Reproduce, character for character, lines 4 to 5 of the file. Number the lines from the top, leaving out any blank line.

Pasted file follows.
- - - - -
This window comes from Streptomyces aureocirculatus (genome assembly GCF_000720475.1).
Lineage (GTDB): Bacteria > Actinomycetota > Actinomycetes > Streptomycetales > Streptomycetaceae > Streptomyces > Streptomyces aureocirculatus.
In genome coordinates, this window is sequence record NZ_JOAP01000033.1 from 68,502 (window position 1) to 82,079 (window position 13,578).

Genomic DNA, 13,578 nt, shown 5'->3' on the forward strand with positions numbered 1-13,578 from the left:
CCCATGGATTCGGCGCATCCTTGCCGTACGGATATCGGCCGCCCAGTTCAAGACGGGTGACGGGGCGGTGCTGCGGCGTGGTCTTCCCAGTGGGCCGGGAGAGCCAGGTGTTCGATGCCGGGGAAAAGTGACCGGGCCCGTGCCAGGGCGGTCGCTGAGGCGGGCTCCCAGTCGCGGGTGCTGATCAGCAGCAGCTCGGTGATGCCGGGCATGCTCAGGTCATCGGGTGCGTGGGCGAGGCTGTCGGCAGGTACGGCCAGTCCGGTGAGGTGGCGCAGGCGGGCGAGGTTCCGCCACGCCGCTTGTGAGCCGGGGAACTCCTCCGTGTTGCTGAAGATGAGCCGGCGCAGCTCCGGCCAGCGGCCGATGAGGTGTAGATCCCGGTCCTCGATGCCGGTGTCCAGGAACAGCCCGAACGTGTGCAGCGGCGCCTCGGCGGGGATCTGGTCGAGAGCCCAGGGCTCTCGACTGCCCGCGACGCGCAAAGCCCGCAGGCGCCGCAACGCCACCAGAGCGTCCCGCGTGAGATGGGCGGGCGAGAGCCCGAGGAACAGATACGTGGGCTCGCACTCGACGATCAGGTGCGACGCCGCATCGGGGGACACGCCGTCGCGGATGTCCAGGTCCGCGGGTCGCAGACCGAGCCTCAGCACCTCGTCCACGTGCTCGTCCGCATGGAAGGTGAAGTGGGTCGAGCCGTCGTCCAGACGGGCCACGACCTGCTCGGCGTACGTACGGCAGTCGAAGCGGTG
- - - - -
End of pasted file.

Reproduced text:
Genomic DNA, 13,578 nt, shown 5'->3' on the forward strand with positions numbered 1-13,578 from the left:
CCCATGGATTCGGCGCATCCTTGCCGTACGGATATCGGCCGCCCAGTTCAAGACGGGTGACGGGGCGGTGCTGCGGCGTGGTCTTCCCAGTGGGCCGGGAGAGCCAGGTGTTCGATGCCGGGGAAAAGTGACCGGGCCCGTGCCAGGGCGGTCGCTGAGGCGGGCTCCCAGTCGCGGGTGCTGATCAGCAGCAGCTCGGTGATGCCGGGCATGCTCAGGTCATCGGGTGCGTGGGCGAGGCTGTCGGCAGGTACGGCCAGTCCGGTGAGGTGGCGCAGGCGGGCGAGGTTCCGCCACGCCGCTTGTGAGCCGGGGAACTCCTCCGTGTTGCTGAAGATGAGCCGGCGCAGCTCCGGCCAGCGGCCGATGAGGTGTAGATCCCGGTCCTCGATGCCGGTGTCCAGGAACAGCCCGAACGTGTGCAGCGGCGCCTCGGCGGGGATCTGGTCGAGAGCCCAGGGCTCTCGACTGCCCGCGACGCGCAAAGCCCGCAGGCGCCGCAACGCCACCAGAGCGTCCCGCGTGAGATGGGCGGGCGAGAGCCCGAGGAACAGATACGTGGGCTCGCACTCGACGATCAGGTGCGACGCCGCATCGGGGGACACGCCGTCGCGGATGTCCAGGTCCGCGGGTCGCAGACCGAGCCTCAGCACCTCGTCCACGTGCTCGTCCGCATGGAAGGTGAAGTGGGTCGAGCCGTCGTCCAGACGGGCCACGACCTGCTCGGCGTACGTACGGCAGTCGAAGCGGTG